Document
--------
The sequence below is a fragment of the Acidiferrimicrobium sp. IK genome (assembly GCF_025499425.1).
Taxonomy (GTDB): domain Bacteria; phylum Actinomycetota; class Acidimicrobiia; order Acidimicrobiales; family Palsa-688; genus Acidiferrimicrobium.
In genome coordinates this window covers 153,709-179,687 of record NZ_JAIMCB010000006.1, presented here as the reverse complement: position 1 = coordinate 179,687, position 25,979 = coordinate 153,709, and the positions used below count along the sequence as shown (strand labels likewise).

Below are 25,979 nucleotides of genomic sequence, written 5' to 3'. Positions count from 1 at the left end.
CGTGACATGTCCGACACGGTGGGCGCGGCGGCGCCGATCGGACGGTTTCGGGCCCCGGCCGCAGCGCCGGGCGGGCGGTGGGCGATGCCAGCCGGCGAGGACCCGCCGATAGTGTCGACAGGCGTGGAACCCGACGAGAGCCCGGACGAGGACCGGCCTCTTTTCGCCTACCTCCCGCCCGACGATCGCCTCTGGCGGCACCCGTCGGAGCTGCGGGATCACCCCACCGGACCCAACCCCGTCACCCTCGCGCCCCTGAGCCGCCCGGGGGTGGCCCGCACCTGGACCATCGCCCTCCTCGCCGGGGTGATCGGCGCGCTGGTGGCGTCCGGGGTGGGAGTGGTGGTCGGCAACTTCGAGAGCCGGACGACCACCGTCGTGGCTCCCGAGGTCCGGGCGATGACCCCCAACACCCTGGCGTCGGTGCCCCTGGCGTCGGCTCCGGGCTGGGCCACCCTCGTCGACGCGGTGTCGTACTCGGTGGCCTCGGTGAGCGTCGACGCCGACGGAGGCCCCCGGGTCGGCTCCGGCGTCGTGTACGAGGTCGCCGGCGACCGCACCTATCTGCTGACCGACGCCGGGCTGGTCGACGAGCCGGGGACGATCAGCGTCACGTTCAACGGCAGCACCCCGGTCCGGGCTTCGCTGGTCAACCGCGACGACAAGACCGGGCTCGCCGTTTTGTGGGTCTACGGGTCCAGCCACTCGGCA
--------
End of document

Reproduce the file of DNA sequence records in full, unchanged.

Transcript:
The sequence below is a fragment of the Acidiferrimicrobium sp. IK genome (assembly GCF_025499425.1).
Taxonomy (GTDB): domain Bacteria; phylum Actinomycetota; class Acidimicrobiia; order Acidimicrobiales; family Palsa-688; genus Acidiferrimicrobium.
In genome coordinates this window covers 153,709-179,687 of record NZ_JAIMCB010000006.1, presented here as the reverse complement: position 1 = coordinate 179,687, position 25,979 = coordinate 153,709, and the positions used below count along the sequence as shown (strand labels likewise).

Below are 25,979 nucleotides of genomic sequence, written 5' to 3'. Positions count from 1 at the left end.
CGTGACATGTCCGACACGGTGGGCGCGGCGGCGCCGATCGGACGGTTTCGGGCCCCGGCCGCAGCGCCGGGCGGGCGGTGGGCGATGCCAGCCGGCGAGGACCCGCCGATAGTGTCGACAGGCGTGGAACCCGACGAGAGCCCGGACGAGGACCGGCCTCTTTTCGCCTACCTCCCGCCCGACGATCGCCTCTGGCGGCACCCGTCGGAGCTGCGGGATCACCCCACCGGACCCAACCCCGTCACCCTCGCGCCCCTGAGCCGCCCGGGGGTGGCCCGCACCTGGACCATCGCCCTCCTCGCCGGGGTGATCGGCGCGCTGGTGGCGTCCGGGGTGGGAGTGGTGGTCGGCAACTTCGAGAGCCGGACGACCACCGTCGTGGCTCCCGAGGTCCGGGCGATGACCCCCAACACCCTGGCGTCGGTGCCCCTGGCGTCGGCTCCGGGCTGGGCCACCCTCGTCGACGCGGTGTCGTACTCGGTGGCCTCGGTGAGCGTCGACGCCGACGGAGGCCCCCGGGTCGGCTCCGGCGTCGTGTACGAGGTCGCCGGCGACCGCACCTATCTGCTGACCGACGCCGGGCTGGTCGACGAGCCGGGGACGATCAGCGTCACGTTCAACGGCAGCACCCCGGTCCGGGCTTCGCTGGTCAACCGCGACGACAAGACCGGGCTCGCCGTTTTGTGGGTCTACGGGTCCAGCCACTCGGCA